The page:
New Discovery Could Improve Asthma Treatment
Cells in the lung that exacerbate the immune response contribute to asthma attacks.
It is widely known that eosinophils contribute to inflammation and exacerbation of the immune response in asthma. However, researchers in a recent study discovered an eosinophil that potentially plays a protective role in the disease.
In patients with asthma, inflammatory eosinophil cells, granulocytes produced in the bone marrow, are recruited to the lungs during an allergic reaction. The eosinophils then participate in the asthmatic reaction.
Researchers in a study published in the Journal of Clinical Investigation discovered the existence of a sub-group of eosinophils, called resident eosinophils. The resident eosinophils live in healthy lungs, and play a regulatory and protective role in maintaining the balance of the immune system to prevent asthma attacks.
The researchers discovered this type of eosinophil in mice and in humans. In mice, researchers found that the nucleus of the resident eosinophils was a ring shape, which is different than the nucleus of inflammatory eosinophils; however, in humans, the eosinophils have the same shape nucleus.
Researchers found that eosinophils, in both mice and humans, have the protein CD62L on their surface, making it distinguishable from inflammatory eosinophils. Mice deficient in resident eosinophils in the lung were observed to have an exacerbated immune response after inhaling small doses of allergens, suggesting these eosinophils play a role in preventing asthma, and in the regulation of pulmonary immune homeostasis, according to the study.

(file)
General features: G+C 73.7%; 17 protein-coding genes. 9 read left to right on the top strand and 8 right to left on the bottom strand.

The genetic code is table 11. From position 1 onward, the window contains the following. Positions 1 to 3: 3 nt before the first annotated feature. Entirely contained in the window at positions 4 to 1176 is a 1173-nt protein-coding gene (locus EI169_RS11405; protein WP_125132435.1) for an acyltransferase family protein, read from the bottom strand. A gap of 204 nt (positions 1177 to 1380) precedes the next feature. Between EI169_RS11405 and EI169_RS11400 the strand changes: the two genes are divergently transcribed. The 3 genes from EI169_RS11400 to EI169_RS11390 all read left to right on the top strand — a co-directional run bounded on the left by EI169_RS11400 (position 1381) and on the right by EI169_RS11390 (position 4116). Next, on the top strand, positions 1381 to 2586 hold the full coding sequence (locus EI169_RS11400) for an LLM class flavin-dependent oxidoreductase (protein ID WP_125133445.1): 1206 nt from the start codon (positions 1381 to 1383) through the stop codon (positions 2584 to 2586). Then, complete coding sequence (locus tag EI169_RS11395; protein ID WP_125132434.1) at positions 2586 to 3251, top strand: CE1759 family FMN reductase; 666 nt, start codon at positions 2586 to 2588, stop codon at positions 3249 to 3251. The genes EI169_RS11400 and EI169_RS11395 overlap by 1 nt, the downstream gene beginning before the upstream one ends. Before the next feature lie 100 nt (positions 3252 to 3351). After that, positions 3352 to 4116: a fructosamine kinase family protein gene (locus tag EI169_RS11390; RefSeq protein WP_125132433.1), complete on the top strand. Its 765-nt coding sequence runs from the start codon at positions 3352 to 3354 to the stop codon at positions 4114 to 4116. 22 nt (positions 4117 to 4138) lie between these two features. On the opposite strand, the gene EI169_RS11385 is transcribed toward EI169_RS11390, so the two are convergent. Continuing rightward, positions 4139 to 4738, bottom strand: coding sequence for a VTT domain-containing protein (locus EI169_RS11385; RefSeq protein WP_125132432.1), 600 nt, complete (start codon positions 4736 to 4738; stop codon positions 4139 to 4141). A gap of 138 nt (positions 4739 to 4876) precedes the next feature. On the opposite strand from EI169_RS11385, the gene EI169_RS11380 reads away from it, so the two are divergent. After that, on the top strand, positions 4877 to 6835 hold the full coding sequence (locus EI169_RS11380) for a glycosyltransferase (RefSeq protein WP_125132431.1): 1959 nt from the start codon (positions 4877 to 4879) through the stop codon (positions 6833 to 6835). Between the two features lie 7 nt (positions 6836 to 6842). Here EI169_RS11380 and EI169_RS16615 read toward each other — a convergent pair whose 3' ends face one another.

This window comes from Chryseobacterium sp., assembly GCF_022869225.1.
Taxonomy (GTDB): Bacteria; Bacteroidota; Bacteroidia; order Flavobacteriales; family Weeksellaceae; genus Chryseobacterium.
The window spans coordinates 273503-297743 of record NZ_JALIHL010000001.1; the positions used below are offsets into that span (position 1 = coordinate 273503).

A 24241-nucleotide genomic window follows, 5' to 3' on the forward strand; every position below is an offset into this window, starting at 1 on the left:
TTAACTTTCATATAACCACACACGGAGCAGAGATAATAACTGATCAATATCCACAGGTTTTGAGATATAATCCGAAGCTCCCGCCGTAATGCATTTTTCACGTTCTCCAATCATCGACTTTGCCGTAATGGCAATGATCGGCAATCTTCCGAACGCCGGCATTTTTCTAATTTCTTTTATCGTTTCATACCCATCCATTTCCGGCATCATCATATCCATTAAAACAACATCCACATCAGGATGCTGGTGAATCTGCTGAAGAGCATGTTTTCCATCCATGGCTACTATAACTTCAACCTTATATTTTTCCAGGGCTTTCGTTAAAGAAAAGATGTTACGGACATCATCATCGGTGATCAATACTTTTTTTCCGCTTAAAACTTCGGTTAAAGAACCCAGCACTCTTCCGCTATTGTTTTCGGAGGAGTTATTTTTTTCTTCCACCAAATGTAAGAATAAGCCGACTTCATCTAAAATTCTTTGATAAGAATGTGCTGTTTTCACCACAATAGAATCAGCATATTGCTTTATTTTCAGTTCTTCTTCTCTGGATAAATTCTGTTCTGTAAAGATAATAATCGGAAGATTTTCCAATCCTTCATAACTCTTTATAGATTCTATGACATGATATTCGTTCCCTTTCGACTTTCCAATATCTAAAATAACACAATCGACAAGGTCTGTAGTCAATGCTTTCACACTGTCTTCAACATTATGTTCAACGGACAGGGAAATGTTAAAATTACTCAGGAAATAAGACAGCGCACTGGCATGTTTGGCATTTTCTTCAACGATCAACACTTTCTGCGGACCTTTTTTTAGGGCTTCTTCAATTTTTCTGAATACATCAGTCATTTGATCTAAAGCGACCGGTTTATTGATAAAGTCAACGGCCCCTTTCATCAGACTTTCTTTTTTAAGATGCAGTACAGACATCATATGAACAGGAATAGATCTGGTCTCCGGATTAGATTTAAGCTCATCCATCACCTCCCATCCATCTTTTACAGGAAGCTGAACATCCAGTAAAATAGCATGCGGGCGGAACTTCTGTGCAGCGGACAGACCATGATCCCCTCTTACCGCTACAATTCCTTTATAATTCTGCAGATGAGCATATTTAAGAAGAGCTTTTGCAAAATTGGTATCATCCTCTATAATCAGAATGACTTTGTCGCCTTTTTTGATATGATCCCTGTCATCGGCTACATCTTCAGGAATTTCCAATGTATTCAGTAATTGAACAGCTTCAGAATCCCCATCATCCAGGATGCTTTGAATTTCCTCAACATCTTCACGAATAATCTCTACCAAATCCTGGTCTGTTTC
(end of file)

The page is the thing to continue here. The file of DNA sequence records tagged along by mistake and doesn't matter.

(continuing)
“For the first time, this study identifies a distinct sub-type of non-inflammatory pulmonary eosinophils in mice and humans which seem to be able to prevent the development of abnormal immune responses,” said researcher Thomas Marichal, DVM, PhD. “Because these disorders of the immune system are involved in many disease conditions such as asthma, food allergies, Crohn's intestinal disease or autoimmune diseases, this fundamental discovery is of outstanding interest to identify a way to prevent the development of these diseases.”
Researchers also discovered that resident eosinophils inhibit the activation of dendritic cells. For asthma, dendritic cells are activated to trigger a chain of events that results in inflammation and manifestations of the disease.
“Recent anti-asthmatic treatments by injection of interleukin-5 monoclonal antibodies have proven to be clinically effective, but it was not understood why they did not totally eradicate the eosinophils, whose survival and function depend on interleukine-5. In light of our study, we now understand that, in fact, they spared the 'good' regulating lung-resident eosinophils that are not so dependent on Interleukin-5 and that is a very good thing,” said researcher Fabrice Bureau, DVM, PhD. “In the future, the question is to know how to facilitate the production of resident eosinophils, rather than inflammatory eosinophils, in the bone marrow. Indeed, by acting at the top of the cascade, we will have new weapons for the prevention of inflammatory diseases such as allergies or autoimmune diseases.”